SportMix Pet Foods contained massive amounts of aflatoxin

SportMix Pet Foods contained massive amounts of aflatoxin

Several samples of SportMix pet food manufactured by Midwestern Pet Foods, Inc. contained more than 400 parts per billion (ppb) of aflatoxin, as reported in a Food and Drug Administration (FDA) inspection observation report (Form 483) dated February 5, 2021. The FDA’s level of effectiveness for aflatoxin in pet food is 20 ppb.

The contaminated pet foods produced at the Chickasha, Oklahoma, Midwestern manufacturing facility were part of a major pet food recall announced by the company on December 30, 2020. The scope of the recall was expanded on January 11, 2021.

The recalled products were sold nationwide in the United States and exported to 35 countries worldwide.

The backstory

In December 2020, the FDA was notified of at least 28 dogs who died and an additional eight dogs that became ill after feeding a SportMix pet food.

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By January 21, 2021, the number of animals affected had reached 110 dead pets and an additional 210 sick pets. All deaths and illnesses were linked to dry pet food from Midwestern Pet Foods.

Most case reports involve dogs, according to an FDA spokesman. The agency has received some reports of cats that have become sick from the contaminated pet food.

On December 31, 2021, the FDA opened an investigation into the Chickasha facility in the Midwest. The inspection was completed on February 5, 2021.

The results of the investigation

The FDA and various state departments of agriculture tested numerous samples of Midwestern’s dry forage products with the following results:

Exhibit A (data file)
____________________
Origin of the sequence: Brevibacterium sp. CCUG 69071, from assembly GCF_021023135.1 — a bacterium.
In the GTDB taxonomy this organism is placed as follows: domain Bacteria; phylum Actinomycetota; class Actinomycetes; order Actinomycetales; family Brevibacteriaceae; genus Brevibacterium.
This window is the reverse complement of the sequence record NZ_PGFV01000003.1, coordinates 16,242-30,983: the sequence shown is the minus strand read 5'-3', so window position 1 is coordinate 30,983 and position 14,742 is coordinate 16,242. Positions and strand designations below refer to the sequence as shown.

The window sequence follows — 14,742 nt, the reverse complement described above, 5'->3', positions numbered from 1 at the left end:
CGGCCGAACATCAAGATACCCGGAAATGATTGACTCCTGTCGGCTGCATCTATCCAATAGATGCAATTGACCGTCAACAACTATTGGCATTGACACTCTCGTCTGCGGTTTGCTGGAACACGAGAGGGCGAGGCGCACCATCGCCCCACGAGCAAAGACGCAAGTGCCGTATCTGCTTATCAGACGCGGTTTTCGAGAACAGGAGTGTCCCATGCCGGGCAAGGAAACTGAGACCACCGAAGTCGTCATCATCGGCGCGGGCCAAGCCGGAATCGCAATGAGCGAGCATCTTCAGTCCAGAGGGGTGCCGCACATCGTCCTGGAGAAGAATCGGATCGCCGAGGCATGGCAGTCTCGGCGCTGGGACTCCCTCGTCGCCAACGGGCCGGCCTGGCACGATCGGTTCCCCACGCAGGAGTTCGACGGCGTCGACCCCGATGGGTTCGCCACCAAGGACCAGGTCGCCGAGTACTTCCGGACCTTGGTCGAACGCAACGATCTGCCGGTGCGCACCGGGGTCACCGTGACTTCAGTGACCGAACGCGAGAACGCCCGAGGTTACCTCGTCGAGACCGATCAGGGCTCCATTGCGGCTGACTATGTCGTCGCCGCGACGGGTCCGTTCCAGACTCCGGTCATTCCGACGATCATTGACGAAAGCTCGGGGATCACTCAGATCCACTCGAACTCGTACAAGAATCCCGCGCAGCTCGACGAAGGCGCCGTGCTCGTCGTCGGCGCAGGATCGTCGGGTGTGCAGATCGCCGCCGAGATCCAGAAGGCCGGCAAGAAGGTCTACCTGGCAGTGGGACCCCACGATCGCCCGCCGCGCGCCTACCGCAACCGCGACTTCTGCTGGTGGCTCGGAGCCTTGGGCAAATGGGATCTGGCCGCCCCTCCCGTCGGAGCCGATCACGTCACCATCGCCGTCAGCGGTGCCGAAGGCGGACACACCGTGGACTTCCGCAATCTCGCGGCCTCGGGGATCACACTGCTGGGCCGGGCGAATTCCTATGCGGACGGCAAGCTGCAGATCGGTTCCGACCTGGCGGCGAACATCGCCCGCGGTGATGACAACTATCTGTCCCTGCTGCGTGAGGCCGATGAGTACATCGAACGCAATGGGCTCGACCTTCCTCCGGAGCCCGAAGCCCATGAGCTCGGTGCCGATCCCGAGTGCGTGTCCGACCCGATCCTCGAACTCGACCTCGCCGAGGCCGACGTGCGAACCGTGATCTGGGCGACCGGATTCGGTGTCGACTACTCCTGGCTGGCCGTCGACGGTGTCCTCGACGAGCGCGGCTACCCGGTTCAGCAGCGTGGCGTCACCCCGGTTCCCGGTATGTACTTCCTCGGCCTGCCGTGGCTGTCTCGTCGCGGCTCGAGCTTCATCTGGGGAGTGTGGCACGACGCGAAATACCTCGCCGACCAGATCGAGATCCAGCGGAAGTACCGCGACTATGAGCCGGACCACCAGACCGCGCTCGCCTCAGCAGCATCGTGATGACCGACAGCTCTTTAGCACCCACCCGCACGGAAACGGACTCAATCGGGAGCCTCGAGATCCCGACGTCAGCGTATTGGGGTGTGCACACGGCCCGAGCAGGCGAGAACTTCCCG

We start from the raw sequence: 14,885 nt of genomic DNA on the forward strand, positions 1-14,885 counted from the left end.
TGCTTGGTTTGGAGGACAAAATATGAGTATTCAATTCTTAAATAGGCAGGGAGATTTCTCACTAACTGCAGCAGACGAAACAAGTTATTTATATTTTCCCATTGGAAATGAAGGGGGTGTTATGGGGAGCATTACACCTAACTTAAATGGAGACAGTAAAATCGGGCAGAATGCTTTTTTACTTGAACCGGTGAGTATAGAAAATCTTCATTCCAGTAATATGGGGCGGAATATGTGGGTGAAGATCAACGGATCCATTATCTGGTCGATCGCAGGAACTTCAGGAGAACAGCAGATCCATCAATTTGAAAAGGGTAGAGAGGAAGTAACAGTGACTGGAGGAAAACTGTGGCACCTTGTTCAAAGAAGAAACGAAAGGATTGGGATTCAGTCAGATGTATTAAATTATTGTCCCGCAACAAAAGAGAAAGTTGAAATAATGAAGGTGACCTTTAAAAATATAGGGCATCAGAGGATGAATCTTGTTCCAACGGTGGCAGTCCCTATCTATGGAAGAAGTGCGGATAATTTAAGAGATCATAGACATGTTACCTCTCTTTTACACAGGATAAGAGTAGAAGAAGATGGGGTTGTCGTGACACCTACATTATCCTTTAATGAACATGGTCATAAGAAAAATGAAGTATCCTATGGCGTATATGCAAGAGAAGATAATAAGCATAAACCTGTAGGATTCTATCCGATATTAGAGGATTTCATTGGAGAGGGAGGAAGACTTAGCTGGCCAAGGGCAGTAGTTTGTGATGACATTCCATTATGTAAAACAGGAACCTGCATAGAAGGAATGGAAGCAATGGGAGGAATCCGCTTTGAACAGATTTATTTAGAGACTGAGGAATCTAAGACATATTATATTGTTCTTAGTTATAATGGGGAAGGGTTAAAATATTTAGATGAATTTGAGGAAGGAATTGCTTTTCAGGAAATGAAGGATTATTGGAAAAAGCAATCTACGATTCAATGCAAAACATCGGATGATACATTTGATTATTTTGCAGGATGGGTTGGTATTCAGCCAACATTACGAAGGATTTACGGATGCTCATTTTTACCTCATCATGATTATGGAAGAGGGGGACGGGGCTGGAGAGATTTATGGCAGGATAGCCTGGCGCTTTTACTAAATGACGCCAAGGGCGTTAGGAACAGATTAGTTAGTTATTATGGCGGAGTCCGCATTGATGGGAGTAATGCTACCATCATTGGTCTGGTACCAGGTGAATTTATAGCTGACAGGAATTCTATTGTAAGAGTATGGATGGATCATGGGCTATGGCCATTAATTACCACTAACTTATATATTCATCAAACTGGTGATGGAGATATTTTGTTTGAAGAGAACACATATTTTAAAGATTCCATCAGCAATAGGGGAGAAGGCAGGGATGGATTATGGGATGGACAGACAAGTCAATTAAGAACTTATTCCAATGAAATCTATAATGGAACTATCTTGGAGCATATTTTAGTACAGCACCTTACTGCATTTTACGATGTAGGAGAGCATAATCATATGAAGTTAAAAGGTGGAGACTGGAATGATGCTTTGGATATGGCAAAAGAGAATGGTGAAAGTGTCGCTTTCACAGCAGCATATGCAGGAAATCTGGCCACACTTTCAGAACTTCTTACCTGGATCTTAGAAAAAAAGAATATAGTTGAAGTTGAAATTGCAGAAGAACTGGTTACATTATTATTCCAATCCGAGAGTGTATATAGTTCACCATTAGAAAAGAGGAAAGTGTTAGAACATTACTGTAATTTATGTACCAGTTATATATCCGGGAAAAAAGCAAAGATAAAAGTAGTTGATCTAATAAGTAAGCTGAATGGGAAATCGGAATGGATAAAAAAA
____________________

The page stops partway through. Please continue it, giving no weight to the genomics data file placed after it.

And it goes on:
• The Missouri Department of Agriculture tested eight samples from lot code 03032205L38162, including both SportMix Premium High Energy Dog Food and SportMix Original Recipe Cat Food. The total concentration of aflatoxin in these retail samples ranged from 483 ppb to 558 ppb.
  • The Texas State Chemist’s office tested seven samples of Sportmix Premium Energy Plus dog food (lot code 03032205L3B164), which contained 395 ppb total aflatoxin, and SportMix Original Recipe cat food (lot code 04292205L3B163), which contained 125 ppb. All seven samples contained aflatoxin levels that were above acceptable levels.
  • The FDA tested retail samples of SportMix Premium High Energy Dog Food and SportMix Original Recipe Cat Food (Lot Code 04292205). The agency’s laboratory found 27.2 ppb of aflatoxin in a 31 pound bag of cat food and 21.5 ppb in a 15 pound bag of cat food.
  • During the FDA investigation, Midwestern commissioned a third-party lab to test retained samples from several pet food products that had already been distributed. The lab reported four positive test results: SportMix Energy Plus 24/20 (40.2 ppb), SportMix Stamina 24/18 (135.32 ppb), SportMix High Energy 26/18 (324.10 ppb), and SportMix Original Cat 30 / 10 (428.04 ppb). .
  • The Kansas Department of Agriculture (KDA) collected retail samples from three Midwestern pet food products. Two of the products were negative (less than 1 ppb) for aflatoxin. A sample from the Sports Trail (expiration date 03/22/05) contained 83.3 ppb aflatoxin. This information was provided to eFoodAlert by the KDA in response to an Open Record request.